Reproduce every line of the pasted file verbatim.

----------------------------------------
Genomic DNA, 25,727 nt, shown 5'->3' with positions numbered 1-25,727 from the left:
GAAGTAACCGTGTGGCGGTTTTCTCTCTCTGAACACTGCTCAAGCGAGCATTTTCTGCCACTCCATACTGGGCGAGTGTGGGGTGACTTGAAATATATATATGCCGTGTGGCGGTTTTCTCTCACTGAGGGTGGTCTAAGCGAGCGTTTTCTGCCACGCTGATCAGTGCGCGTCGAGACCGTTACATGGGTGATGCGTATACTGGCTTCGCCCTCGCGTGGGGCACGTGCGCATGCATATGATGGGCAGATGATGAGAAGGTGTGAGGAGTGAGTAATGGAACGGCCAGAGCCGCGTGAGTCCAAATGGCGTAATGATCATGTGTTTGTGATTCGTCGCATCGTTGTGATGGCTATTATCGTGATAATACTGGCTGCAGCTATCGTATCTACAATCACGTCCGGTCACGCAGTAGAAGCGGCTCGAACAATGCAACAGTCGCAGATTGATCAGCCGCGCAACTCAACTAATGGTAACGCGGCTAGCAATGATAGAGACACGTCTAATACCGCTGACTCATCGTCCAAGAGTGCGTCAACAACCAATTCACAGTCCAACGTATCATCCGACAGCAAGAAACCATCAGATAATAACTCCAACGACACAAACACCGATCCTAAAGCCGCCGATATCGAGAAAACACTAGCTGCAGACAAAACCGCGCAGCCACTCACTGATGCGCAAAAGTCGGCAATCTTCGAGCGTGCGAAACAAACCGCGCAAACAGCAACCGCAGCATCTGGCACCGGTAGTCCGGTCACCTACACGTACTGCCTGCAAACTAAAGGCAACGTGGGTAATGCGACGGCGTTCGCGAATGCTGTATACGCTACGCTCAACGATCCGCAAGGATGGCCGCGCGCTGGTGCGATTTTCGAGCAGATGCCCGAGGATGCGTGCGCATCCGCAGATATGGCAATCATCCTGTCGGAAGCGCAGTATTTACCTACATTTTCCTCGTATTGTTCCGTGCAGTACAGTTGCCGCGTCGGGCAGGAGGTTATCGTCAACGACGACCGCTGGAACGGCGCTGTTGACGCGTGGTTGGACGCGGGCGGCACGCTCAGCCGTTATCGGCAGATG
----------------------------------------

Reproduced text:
Genomic DNA, 25,727 nt, shown 5'->3' with positions numbered 1-25,727 from the left:
GAAGTAACCGTGTGGCGGTTTTCTCTCTCTGAACACTGCTCAAGCGAGCATTTTCTGCCACTCCATACTGGGCGAGTGTGGGGTGACTTGAAATATATATATGCCGTGTGGCGGTTTTCTCTCACTGAGGGTGGTCTAAGCGAGCGTTTTCTGCCACGCTGATCAGTGCGCGTCGAGACCGTTACATGGGTGATGCGTATACTGGCTTCGCCCTCGCGTGGGGCACGTGCGCATGCATATGATGGGCAGATGATGAGAAGGTGTGAGGAGTGAGTAATGGAACGGCCAGAGCCGCGTGAGTCCAAATGGCGTAATGATCATGTGTTTGTGATTCGTCGCATCGTTGTGATGGCTATTATCGTGATAATACTGGCTGCAGCTATCGTATCTACAATCACGTCCGGTCACGCAGTAGAAGCGGCTCGAACAATGCAACAGTCGCAGATTGATCAGCCGCGCAACTCAACTAATGGTAACGCGGCTAGCAATGATAGAGACACGTCTAATACCGCTGACTCATCGTCCAAGAGTGCGTCAACAACCAATTCACAGTCCAACGTATCATCCGACAGCAAGAAACCATCAGATAATAACTCCAACGACACAAACACCGATCCTAAAGCCGCCGATATCGAGAAAACACTAGCTGCAGACAAAACCGCGCAGCCACTCACTGATGCGCAAAAGTCGGCAATCTTCGAGCGTGCGAAACAAACCGCGCAAACAGCAACCGCAGCATCTGGCACCGGTAGTCCGGTCACCTACACGTACTGCCTGCAAACTAAAGGCAACGTGGGTAATGCGACGGCGTTCGCGAATGCTGTATACGCTACGCTCAACGATCCGCAAGGATGGCCGCGCGCTGGTGCGATTTTCGAGCAGATGCCCGAGGATGCGTGCGCATCCGCAGATATGGCAATCATCCTGTCGGAAGCGCAGTATTTACCTACATTTTCCTCGTATTGTTCCGTGCAGTACAGTTGCCGCGTCGGGCAGGAGGTTATCGTCAACGACGACCGCTGGAACGGCGCTGTTGACGCGTGGTTGGACGCGGGCGGCACGCTCAGCCGTTATCGGCAGATG